Captain Nemo has built a fantastic submarine for his mission of revenge. He has traveled over 20,000 leagues in search of Charles Denver - a man who caused the death of Princess Daaker. ...
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In the 19th century, an expert marine biologist is hired by the government to determine what's sinking ships all over the ocean. His daughter follows him. They are intercepted by a mysterious captain Nemo and his incredible submarine.
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Captain Nemo has built a fantastic submarine for his mission of revenge. He has traveled over 20,000 leagues in search of Charles Denver - a man who caused the death of Princess Daaker. Seeing what he had done, Denver took the daughter to his yacht and sailed away. He abandoned her and a sailor on a mysterious island and has come back after all these years to see if she is still alive and if the nightmares he has will stop. The daughter has been found by five survivors of a Union Army Balloon that crashed near the island. At sea, Professor Aronnax was aboard the ship 'Abraham Lincoln' when Nemo rammed it and threw the Professor, his daughter and two others into the water. Prisoners at first, they are now treated as guests to view the underwater world and to hunt under the waves. Nemo will also tells them about the Nautilus and the revenge that has driven him for all these years. Written by
Tony Fontana <email@example.com>
Underwater cameras were not used. The Williamson brothers had developed a system of watertight tubes and mirrors, like an upside-down periscope, and were dependent on the clarity of water and sunshine to provide the necessary light. See more »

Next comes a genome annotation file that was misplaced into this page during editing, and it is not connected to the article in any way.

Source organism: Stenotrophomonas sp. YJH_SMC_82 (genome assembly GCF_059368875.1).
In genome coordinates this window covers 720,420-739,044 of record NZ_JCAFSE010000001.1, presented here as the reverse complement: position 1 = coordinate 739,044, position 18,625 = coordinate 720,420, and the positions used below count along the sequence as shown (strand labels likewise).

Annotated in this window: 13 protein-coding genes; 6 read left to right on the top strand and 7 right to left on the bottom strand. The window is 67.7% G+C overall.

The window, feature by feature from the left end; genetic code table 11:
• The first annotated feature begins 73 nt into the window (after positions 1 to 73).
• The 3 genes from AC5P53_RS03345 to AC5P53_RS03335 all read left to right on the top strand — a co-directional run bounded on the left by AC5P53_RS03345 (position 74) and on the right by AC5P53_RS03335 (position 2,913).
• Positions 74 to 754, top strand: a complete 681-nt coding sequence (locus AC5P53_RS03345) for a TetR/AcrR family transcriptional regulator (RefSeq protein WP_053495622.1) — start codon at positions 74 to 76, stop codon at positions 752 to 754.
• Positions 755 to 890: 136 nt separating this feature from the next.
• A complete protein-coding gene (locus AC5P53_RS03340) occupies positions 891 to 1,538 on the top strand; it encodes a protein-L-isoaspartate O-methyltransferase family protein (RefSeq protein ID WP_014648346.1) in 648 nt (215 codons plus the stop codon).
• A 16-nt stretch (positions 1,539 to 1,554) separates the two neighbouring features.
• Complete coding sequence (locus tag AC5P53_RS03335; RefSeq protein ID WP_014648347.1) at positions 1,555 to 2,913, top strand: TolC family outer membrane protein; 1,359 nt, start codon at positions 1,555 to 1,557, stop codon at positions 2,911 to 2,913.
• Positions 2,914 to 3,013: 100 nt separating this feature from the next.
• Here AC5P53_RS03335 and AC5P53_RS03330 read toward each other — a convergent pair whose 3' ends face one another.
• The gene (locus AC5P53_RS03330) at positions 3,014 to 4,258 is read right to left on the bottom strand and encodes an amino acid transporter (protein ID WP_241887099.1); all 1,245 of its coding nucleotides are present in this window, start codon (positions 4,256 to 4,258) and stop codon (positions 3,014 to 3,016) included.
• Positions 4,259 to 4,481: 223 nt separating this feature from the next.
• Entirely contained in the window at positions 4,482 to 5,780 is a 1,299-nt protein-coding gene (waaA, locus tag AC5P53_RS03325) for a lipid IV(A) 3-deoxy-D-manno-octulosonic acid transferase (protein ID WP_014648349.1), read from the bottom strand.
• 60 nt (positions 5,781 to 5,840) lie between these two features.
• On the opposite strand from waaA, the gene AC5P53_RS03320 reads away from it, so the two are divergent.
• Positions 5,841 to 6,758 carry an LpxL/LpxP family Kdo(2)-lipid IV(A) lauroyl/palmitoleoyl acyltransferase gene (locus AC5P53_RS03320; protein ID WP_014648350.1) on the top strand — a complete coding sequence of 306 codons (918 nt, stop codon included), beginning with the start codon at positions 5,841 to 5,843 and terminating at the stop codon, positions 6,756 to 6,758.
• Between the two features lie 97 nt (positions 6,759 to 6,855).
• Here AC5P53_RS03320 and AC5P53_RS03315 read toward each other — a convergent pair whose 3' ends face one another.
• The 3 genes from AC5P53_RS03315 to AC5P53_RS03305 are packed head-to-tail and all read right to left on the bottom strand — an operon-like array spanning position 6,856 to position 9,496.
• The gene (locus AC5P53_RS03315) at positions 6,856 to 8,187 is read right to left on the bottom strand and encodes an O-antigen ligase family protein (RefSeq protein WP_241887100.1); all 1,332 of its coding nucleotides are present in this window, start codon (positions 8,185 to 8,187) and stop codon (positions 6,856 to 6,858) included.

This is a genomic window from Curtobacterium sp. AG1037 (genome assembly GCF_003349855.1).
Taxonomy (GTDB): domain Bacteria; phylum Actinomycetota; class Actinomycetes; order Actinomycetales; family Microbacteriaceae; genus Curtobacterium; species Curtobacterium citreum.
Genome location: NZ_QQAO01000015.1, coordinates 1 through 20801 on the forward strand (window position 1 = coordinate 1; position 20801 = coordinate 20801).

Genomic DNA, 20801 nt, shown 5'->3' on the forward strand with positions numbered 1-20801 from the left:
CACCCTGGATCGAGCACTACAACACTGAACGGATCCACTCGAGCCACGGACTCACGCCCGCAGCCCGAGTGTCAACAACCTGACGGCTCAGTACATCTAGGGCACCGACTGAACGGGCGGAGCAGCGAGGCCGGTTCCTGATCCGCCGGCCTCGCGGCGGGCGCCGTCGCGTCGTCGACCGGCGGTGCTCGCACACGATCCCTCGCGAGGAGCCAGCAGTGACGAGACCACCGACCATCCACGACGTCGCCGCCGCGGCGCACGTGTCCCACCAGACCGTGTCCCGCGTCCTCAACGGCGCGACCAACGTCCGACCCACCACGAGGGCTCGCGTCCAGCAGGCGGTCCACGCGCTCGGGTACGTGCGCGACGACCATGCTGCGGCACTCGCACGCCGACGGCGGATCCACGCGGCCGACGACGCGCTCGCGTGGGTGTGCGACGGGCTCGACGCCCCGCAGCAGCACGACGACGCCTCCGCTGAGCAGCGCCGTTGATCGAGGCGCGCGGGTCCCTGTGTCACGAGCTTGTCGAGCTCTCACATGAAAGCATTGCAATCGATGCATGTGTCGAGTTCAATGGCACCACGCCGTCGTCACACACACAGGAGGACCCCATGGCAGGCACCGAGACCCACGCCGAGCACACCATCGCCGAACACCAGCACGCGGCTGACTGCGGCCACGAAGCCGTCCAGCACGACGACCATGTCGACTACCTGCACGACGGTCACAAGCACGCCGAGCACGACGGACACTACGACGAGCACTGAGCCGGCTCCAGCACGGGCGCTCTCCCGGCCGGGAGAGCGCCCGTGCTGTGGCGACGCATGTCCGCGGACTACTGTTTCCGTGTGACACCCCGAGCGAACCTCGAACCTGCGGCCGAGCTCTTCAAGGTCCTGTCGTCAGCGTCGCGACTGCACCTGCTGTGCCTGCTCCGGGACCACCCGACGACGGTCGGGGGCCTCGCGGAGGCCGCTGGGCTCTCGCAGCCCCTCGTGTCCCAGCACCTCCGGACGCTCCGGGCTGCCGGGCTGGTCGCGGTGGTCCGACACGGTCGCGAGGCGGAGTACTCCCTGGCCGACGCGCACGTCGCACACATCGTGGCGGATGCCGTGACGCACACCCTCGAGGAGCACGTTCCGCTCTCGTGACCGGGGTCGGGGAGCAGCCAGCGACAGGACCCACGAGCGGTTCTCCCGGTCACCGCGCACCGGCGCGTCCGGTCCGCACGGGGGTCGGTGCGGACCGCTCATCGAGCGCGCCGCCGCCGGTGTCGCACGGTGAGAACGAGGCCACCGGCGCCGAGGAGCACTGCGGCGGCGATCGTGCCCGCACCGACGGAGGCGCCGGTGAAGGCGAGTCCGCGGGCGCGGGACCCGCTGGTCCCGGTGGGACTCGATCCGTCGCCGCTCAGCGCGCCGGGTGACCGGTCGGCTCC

In one scene on the island the balloon survivors are at a table and a black servant appears. He never shows up again and is not rescued at the end of the film with the rest of the survivors. See more »
The opening titles announce "The First Submarine Photoplay Ever Filmed". See more »
The hammy acting styles distract, but the pioneering underwater photography is worth a look.
This may have been thrilling in 1916, but today it seems more of a curio. The Williamson brothers invented a camera to take pictures underwater, (the prologue tells us, complete with photos of them) so there's lots of shots of fish swimming, the bottom of the sea, men in diving suits and one battle with an octopus, which was a bit fuzzy. Still, the sense of watching movie history was strong, but don't expect too much in light of more modern techniques. What really bothered me was the hammy acting styles, with lots of arm motions and exaggerated facial features. It's the style that gave silent films a bad name. One who avoided this was Matt Moore, the hero of the film, and the only actor I recognized. Perhaps that is why he was still making movies in the 50's. The film uses plot elements of Verne's "The Mysterious Island" as well as "Twenty Thousand Leagues Under the Sea."
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